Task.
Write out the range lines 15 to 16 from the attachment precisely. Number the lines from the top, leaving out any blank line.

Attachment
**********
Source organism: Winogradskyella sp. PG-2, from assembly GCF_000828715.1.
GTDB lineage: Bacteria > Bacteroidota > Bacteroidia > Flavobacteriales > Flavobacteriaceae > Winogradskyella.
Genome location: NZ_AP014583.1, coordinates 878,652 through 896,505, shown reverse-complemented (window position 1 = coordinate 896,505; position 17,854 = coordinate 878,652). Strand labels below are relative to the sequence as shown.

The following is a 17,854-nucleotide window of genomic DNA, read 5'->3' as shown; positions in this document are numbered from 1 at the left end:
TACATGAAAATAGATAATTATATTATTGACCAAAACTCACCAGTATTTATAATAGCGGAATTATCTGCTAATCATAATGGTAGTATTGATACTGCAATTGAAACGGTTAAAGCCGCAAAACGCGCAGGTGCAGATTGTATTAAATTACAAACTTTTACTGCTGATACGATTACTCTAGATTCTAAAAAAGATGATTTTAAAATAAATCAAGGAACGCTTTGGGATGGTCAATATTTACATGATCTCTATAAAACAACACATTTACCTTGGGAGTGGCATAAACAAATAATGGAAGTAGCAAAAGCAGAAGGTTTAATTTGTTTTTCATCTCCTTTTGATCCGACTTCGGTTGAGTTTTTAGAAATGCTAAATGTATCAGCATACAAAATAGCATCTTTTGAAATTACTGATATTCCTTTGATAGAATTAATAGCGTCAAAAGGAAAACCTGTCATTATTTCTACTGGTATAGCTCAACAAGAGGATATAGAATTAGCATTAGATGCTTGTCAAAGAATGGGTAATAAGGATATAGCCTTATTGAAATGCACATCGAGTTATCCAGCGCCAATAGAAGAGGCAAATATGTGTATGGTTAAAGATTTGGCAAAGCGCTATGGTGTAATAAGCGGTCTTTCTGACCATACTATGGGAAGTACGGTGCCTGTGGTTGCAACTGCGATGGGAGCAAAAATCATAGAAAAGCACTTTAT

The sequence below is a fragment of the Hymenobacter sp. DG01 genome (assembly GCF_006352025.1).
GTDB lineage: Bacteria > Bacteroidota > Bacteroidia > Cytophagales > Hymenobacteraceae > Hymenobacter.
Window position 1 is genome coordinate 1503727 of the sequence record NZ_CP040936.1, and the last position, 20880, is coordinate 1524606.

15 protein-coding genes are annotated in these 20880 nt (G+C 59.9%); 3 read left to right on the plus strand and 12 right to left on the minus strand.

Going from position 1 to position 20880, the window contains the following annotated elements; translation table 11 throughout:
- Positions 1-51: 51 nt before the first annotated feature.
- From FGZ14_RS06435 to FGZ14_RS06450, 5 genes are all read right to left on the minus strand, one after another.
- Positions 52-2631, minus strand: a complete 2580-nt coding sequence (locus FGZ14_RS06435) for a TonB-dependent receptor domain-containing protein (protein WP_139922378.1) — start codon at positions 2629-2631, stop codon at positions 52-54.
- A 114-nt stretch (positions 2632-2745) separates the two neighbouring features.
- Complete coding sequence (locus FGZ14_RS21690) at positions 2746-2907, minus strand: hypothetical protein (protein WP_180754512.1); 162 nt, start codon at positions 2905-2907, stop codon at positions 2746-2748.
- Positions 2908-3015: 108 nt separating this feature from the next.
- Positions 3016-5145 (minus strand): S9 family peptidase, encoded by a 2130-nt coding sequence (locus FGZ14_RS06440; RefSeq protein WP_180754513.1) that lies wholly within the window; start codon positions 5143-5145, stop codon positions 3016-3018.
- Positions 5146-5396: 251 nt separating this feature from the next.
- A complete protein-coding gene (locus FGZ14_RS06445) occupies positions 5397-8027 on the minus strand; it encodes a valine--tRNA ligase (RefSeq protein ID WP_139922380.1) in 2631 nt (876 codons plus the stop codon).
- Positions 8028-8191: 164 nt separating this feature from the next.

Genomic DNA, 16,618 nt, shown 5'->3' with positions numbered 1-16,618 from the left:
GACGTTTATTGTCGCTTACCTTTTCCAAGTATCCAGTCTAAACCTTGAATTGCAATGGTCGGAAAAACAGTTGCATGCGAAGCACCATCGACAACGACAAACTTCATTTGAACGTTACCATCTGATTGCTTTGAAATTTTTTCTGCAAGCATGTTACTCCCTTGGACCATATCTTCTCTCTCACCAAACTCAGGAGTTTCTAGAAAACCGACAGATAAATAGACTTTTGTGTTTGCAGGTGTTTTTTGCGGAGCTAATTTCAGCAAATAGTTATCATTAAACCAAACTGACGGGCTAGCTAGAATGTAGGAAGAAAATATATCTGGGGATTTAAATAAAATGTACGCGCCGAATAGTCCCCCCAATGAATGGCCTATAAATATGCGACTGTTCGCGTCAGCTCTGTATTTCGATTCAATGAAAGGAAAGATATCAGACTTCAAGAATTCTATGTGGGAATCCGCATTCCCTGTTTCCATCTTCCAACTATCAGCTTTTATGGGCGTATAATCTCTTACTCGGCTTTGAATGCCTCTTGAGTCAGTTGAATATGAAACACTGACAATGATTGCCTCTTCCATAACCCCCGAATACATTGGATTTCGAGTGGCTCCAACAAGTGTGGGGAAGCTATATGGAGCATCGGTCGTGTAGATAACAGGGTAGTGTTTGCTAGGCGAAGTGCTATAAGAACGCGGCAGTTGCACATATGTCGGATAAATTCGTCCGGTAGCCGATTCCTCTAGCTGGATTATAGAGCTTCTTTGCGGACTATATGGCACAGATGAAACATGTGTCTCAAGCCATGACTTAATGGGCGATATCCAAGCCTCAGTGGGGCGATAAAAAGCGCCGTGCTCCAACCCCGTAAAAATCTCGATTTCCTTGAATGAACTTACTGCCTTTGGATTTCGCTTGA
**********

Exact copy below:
- Complete coding sequence (locus FGZ14_RS21690) at positions 2746-2907, minus strand: hypothetical protein (protein WP_180754512.1); 162 nt, start codon at positions 2905-2907, stop codon at positions 2746-2748.
- Positions 2908-3015: 108 nt separating this feature from the next.